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Tough loss for a tough skier

Julie Parisien slammed her ski poles into the ground in anger at the medal she let slip away.

"This is never going to happen to me again, no matter what," she promised, punching each word into her memory. "The pressure's never going to get to me like that again."

Parisien, 20, became an Olympic also-ran with a tentative second run in Thursday's slalom, squandering an explosive first run that led the field.

The U.S. skier's second run left her fourth overall, missing a bronze medal by .05 seconds.

"There was a lot of time between the runs. My confidence waned a little bit," she said. "I didn't have the confidence that I had in the first run and my body was just a little bit sluggish."

Parisien skied with a cast _ built by her father to help her hold a ski pole _ on her broken left wrist, and a yellow facemask over a tender mouth. She lost four teeth and got 12 stitches in a training accident last month, and earned a fat lip by slamming her face into a gate in Wednesday's giant slalom.

Parisien, from Auburn, Maine, could only watch in silence as weeping winner Petra Kronberger was hoisted onto the shoulders of Austrian compatriots with her second gold medal in eight days.

Kronberger, 22, wrapped up women's Alpine skiing as she began it last week when she won the combined event. Her two-run slalom time was 1 minute, 32.68 seconds.

Annelise Coberger of New Zealand skied the best second run to take the silver in 1:33.10, the first Winter Olympic medal won by someone from the Southern Hemisphere.

Blanca Fernandez Ochoa won bronze in 1:33.35 for Spain's second Winter Olympic medal. The first was captured by her brother, Francisco, who won the 1972 slalom in Sapporo.

Defending champion Vreni Schneider of Switzerland finished seventh. The Swiss, who dominated women's skiing in the 1980s, failed to win a medal in the five women's Alpine events.


U.S. women get silver, Canada wins

ALBERTVILLE, France _ Anchored by 29-year-old Cathy Turner of Rochester, N.Y., who retired from the sport for eight years to pursue a career as rock-and-roll singer under the name of Niki Nuwland, a team of four U.S. women won a silver medal in the 3,000-meter short track speed skating relay.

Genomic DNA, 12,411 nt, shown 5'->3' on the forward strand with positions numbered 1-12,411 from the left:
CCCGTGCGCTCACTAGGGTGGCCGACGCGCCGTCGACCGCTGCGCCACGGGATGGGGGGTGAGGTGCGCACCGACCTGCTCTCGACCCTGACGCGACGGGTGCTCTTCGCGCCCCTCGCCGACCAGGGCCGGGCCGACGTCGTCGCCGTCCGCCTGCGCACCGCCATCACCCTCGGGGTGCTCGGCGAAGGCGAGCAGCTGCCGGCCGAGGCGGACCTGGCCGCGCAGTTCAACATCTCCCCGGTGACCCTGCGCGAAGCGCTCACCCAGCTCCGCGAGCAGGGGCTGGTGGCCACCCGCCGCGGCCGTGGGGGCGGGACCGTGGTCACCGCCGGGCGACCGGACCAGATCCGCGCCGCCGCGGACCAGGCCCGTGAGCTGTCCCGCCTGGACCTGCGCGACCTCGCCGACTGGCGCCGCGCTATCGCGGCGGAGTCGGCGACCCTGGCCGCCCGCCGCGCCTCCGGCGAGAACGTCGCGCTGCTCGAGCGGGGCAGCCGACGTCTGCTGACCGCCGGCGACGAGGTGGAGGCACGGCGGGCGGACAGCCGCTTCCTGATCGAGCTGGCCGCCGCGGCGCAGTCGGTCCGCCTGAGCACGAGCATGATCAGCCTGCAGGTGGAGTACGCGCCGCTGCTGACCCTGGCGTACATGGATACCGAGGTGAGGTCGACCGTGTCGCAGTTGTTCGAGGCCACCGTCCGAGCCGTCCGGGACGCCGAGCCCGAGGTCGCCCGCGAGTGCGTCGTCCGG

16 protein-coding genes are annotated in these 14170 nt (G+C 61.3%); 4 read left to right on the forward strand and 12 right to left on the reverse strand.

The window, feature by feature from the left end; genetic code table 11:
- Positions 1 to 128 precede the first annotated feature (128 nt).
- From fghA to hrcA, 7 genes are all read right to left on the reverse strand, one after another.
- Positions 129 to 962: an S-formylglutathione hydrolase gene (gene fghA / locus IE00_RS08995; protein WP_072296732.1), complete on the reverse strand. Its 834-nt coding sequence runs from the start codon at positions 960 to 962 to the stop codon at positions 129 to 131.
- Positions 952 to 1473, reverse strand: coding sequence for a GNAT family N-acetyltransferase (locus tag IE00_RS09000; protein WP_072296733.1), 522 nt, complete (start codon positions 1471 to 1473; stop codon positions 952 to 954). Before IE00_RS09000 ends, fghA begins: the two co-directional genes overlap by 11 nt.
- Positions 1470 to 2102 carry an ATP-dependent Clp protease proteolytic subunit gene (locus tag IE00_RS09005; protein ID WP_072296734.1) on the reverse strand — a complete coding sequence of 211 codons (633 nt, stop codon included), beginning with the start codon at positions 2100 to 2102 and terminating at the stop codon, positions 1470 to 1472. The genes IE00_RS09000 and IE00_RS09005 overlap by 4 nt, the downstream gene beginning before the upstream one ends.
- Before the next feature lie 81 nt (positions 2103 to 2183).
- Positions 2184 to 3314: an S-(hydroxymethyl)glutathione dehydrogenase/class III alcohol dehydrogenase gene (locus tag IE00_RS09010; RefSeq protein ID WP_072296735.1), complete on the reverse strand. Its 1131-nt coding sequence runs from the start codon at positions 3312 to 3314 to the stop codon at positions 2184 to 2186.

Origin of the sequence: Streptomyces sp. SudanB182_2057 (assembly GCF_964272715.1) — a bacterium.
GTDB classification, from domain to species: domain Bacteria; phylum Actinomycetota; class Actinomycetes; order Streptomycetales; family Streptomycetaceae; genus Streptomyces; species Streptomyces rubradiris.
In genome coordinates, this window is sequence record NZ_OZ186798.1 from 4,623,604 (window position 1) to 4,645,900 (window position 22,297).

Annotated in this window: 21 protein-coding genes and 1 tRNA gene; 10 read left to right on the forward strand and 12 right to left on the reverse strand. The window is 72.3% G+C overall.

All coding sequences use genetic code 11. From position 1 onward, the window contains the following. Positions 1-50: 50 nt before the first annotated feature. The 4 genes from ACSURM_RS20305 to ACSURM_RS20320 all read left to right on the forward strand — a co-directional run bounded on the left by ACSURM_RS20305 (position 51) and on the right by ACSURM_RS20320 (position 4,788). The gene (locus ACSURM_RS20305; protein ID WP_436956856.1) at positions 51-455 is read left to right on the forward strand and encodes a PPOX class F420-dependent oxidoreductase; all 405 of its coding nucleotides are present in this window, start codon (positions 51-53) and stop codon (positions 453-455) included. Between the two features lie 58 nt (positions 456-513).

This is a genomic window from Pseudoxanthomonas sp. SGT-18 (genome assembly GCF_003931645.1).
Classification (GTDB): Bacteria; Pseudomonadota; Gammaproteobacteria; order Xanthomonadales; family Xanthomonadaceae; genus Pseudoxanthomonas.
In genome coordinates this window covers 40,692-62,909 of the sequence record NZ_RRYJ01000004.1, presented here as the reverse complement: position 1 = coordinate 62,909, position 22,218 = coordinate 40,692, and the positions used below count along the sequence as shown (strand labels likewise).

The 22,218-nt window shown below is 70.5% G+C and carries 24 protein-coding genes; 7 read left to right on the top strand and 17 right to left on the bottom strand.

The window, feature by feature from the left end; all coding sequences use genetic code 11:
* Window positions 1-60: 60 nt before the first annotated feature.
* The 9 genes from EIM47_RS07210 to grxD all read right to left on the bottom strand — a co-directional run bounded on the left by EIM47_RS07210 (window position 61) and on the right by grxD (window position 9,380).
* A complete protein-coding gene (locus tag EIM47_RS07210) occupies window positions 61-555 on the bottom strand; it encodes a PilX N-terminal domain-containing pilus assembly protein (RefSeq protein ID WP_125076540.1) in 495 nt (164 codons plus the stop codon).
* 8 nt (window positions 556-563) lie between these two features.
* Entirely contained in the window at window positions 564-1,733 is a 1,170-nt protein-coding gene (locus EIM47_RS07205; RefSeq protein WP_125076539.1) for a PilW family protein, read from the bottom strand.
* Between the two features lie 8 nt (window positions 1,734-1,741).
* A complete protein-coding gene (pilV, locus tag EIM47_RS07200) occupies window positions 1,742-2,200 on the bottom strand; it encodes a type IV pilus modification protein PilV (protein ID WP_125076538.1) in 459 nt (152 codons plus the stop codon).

Canada, winner of 10 of the last 11 world championships, won the gold in a world-record time of 4 minutes, 36.62 seconds.

Thursday was the first day of short track medal-round competition in the Olympics. It was a demonstration sport in the 1988 Olympics in Calgary.

The Canadian victory was vindication for anchor Sylvie Daigle, the four-time world champion who was eliminated from the 500 meters Tuesday when she accidentally clipped skates with Turner early in the race and never recovered.

The Unified Team, which reached the final because Chinese anchor Zhang Yanmei fell on the last turn of what seemed to be an easy victory in a semifinal heat, took the bronze.

In the men's 1,000 meters, Kim Ki-Hoon broke a world record set 15 minutes earlier in a semifinal by teammate Lee Joon-Ho and won the first gold medal ever for South Korea in the Winter Olympics. Kim won in 1 minute, 30.76 seconds.


Dutch find a hero in 10,000 meters

ALBERTVILLE, France _ Bart Veldkamp won the men's 10,000 meters and gave the Netherlands its first gold in men's speedskating in 16 years.

Veldkamp skated past Norway's Johann Olav Koss and Geir Karlstad, knocking them to second and third. His time of 14 minutes, 12.12 seconds started the Dutch in the stands screaming and dancing. They threw stuffed animals and flowers at the 24-year-old skater, who skated his victory lap laughing, with the red, white and blue Dutch flag.

"This is a wonderful day. To us skating is everything and now we can celebrate," said Jan Slagter, his orange wig blowing in the wind. "Bart is a hero for everyone who is Dutch."


Late sub from Siberia thwarts sweep

LES SAISIES, France _ Evgeni Redkine, a last-minute addition to the Unified Team, won the the men's 20-kilometer biathlon.

The 22-year-old Siberian shot clean in his Olympic debut and skied to a 6.4-second victory over Germany's Mark Kirchner, who was trying to sweep the three biathlon events.

_ Information from the Pittsburgh Press was used in this roundup.